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Audi Q5 here - first drive

2009-02-26 08:24
Vehicle Specs
Manufacturer Audi
Model Q5
Engine 2l, turbo (diesel/petrol) 3l V6 TDI, 3.2L V6
Power 125kW @ 4 200r/min, 155kW @ 6 000r/min, 176kW @ 4 400r/min, 199kW @ 6 500r/min
Torque 350Nm @ 1 750r/min, 350Nm @ 1 500r/min, 500Nm @ 1 500r/min, 330Nm @ 3 000r/min
Transmission Six-speed manual, seven-speed S tronic
Zero To Hundred 9.5-, 7.2-, 6.5-, 6.9 sec
Top Speed 204-, 222-, 225-, 234km/h
Fuel Tank 75l
Fuel Consumption 6.7-, 8.5-, 7.5-, 9.3l/100km
Boot Size 540l

Lance Branquinho

Has Audi’s position as the challenger brand in the premium segment (their postulation, not ours) been vindicated by the new Q5?

You have to feel for the Ingolstadt concern, launching its BMW X3 challenger at a time the SUV market – mimicking general vehicle sales – is rapidly contracting.

BMW’s X3 had been allowed an ample amount of time to gain traction in the market when it was most buoyant, yet Audi is confident its SUV fighter can achieve a sales figure of 80 units per month.

One can only assume most of the Q5’s appeal will be to Q7, X5 and ML buyers downsizing due to disposable income pressures, instead of first time Audi buyers engaging the brand with Q5 as a buy in point.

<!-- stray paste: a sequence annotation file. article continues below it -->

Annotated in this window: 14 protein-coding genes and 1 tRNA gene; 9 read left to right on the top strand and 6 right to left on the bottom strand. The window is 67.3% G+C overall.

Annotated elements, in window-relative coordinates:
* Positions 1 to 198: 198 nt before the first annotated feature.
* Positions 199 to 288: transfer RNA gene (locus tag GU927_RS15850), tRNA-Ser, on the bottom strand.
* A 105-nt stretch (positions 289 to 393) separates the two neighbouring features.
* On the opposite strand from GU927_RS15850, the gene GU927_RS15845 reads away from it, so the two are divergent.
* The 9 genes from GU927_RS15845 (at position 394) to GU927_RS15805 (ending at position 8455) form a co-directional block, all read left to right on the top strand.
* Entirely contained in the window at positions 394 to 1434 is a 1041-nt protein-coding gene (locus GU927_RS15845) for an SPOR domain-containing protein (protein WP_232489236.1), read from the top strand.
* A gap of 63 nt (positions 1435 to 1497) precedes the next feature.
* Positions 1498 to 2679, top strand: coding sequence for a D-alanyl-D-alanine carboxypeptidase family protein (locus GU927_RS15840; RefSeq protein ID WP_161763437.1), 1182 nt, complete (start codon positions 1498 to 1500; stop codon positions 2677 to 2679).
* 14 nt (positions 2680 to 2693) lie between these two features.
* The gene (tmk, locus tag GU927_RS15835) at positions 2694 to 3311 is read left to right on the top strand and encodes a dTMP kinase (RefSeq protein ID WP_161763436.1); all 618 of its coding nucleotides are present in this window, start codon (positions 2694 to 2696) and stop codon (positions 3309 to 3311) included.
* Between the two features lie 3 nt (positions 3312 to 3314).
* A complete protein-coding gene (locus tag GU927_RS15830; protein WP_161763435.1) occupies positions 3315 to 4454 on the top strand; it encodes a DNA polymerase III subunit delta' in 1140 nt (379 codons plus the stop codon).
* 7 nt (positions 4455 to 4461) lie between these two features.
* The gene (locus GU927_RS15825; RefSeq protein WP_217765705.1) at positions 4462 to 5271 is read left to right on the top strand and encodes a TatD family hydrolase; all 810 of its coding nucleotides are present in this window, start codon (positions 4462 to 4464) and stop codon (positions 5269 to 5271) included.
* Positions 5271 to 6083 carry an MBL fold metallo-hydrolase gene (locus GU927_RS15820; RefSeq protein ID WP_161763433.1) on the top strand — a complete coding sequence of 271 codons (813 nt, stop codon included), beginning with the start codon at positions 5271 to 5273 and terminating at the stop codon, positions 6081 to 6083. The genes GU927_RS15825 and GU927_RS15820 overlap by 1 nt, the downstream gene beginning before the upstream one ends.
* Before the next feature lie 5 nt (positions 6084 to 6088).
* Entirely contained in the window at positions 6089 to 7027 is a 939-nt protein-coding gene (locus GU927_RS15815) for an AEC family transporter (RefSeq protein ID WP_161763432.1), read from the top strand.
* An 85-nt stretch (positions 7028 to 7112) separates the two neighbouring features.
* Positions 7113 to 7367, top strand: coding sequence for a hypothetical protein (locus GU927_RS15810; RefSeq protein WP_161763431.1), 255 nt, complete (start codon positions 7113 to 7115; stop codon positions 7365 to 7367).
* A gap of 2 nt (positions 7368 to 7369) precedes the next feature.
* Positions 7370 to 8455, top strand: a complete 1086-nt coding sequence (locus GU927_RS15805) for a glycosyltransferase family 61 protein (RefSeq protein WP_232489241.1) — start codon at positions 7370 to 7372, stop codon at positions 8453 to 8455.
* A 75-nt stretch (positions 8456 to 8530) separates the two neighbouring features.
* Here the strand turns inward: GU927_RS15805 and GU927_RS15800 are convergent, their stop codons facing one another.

Q7 heritage is there in the overall shape, detailing and smaller proportions render a much more better looking package though. Range of alloy wheels are quite fetching, 17s rolling 235/65s (standard on the 2l models) are best for local conditions.

Right sized Q7?

Though vastly smaller – perhaps even more responsibly sized, some would say – the Q5’s styling cues come strongly from the Q7. Resolved into more compact proportions, the oversized grille, sloping coupe roofline and distinct rear renders an infinitely more harmonious shape.

Audi’s marketing department may take offence but Q5 has finally brought balance to the overzealous Ingolstadt SUV styling trend introduced by the Q7.